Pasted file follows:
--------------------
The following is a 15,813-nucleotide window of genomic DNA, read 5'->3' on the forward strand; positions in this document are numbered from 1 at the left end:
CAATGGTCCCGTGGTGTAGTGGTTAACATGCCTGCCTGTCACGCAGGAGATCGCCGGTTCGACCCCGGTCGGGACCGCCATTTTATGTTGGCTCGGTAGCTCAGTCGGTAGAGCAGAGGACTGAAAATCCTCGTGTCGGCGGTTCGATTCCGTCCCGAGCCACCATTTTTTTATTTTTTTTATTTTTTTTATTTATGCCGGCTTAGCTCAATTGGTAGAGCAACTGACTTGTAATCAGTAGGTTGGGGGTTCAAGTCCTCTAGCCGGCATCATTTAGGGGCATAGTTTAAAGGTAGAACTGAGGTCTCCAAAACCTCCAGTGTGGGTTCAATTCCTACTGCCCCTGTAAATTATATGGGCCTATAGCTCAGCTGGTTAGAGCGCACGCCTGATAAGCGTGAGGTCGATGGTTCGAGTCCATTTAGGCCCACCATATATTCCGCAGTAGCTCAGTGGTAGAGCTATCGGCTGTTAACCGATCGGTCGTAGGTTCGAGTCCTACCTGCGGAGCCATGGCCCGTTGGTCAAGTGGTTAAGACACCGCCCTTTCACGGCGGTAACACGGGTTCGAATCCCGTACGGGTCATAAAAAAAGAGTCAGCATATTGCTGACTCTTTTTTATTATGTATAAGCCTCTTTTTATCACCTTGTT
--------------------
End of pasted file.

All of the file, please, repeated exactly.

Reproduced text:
The following is a 15,813-nucleotide window of genomic DNA, read 5'->3' on the forward strand; positions in this document are numbered from 1 at the left end:
CAATGGTCCCGTGGTGTAGTGGTTAACATGCCTGCCTGTCACGCAGGAGATCGCCGGTTCGACCCCGGTCGGGACCGCCATTTTATGTTGGCTCGGTAGCTCAGTCGGTAGAGCAGAGGACTGAAAATCCTCGTGTCGGCGGTTCGATTCCGTCCCGAGCCACCATTTTTTTATTTTTTTTATTTTTTTTATTTATGCCGGCTTAGCTCAATTGGTAGAGCAACTGACTTGTAATCAGTAGGTTGGGGGTTCAAGTCCTCTAGCCGGCATCATTTAGGGGCATAGTTTAAAGGTAGAACTGAGGTCTCCAAAACCTCCAGTGTGGGTTCAATTCCTACTGCCCCTGTAAATTATATGGGCCTATAGCTCAGCTGGTTAGAGCGCACGCCTGATAAGCGTGAGGTCGATGGTTCGAGTCCATTTAGGCCCACCATATATTCCGCAGTAGCTCAGTGGTAGAGCTATCGGCTGTTAACCGATCGGTCGTAGGTTCGAGTCCTACCTGCGGAGCCATGGCCCGTTGGTCAAGTGGTTAAGACACCGCCCTTTCACGGCGGTAACACGGGTTCGAATCCCGTACGGGTCATAAAAAAAGAGTCAGCATATTGCTGACTCTTTTTTATTATGTATAAGCCTCTTTTTATCACCTTGTT